Often we saw Gen. Eisenhower and he never seemed to mind being asked to stand by the high gates for a snap to be taken. He and Air Chief Marshal Sir Arthur Tedder had their respective offices on the first floor, with the office of General Spaatz close by. Outside each office stood a Military Policeman on guard all "spic and span" with white gloves, white belt with brass all a-shine, and white spats over highly polished boots. Next to our Intelligence Office was the American Photographic Section. During the time spent there, one or two ceremonial parades were held, with the British Guards bringing up the rear of the American M.Ps. Although the Americans were smart, the British Guards were far more militaristic in their dress and marching, and to see them obey an order as one man was indeed a sight to remember. We all felt very proud of them.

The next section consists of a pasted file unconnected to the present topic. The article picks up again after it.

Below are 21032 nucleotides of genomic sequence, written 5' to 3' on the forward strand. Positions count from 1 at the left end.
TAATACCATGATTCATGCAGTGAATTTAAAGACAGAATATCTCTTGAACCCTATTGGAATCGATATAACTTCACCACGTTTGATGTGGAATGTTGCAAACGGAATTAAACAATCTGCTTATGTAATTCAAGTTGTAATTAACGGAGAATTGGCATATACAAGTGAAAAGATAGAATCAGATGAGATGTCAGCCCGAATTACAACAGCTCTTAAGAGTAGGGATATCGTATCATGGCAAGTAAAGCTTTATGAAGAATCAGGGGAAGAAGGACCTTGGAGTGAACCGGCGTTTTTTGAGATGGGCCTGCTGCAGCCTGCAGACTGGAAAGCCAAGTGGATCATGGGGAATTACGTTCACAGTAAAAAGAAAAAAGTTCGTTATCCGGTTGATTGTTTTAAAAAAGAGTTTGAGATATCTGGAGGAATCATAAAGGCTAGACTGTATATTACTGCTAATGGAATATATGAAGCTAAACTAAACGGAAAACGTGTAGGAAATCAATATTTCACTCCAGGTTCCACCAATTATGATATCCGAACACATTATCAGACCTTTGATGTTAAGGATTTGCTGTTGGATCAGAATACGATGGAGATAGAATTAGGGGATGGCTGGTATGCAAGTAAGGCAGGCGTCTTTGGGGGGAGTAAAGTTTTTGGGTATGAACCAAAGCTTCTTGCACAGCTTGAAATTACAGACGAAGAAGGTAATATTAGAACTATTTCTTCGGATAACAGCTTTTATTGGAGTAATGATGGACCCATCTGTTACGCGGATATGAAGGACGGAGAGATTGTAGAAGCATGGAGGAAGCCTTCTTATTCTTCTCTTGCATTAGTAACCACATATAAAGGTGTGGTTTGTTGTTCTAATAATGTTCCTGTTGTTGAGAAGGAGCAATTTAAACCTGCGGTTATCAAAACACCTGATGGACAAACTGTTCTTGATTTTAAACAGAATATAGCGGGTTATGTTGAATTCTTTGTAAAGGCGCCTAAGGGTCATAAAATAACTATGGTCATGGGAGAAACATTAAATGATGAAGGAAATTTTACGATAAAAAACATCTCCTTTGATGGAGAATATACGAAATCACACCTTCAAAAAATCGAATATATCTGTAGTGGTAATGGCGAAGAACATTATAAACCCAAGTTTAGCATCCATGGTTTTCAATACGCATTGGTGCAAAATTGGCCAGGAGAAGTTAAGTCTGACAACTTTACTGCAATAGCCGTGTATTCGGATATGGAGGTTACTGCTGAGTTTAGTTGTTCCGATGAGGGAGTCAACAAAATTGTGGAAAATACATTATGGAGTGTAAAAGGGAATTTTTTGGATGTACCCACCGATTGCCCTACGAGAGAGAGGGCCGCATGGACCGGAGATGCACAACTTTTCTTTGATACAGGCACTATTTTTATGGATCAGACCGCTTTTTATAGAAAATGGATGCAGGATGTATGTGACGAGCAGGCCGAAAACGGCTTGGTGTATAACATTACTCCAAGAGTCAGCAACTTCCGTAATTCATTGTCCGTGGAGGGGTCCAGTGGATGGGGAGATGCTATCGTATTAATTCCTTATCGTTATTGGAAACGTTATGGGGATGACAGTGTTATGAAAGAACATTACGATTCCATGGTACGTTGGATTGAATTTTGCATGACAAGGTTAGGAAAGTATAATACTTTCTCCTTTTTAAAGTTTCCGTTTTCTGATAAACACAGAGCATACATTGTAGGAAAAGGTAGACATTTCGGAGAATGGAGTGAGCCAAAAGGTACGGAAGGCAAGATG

Paris being only half-an-hour's journey away I eagerly awaited my first visit to that great city, famous for its fashions, architecture, designs, beautiful jewellery, and of course, theatres and its night life. Although the war was not over there seemed to be plenty of entertainment. Paris was termed as being "off limits" and we were controlled as to when and where we could go. This was due to minor disturbances and "check-ups" for deserters, both American and British. I shall never forget my first trip into Paris as I did it in a fashion, which had not been planned. Buses were organised to convey service personnel from Versailles to Paris and these were supposed to run every half-hour, but on this particular day, something unforeseen had occurred to prevent the bus turning up.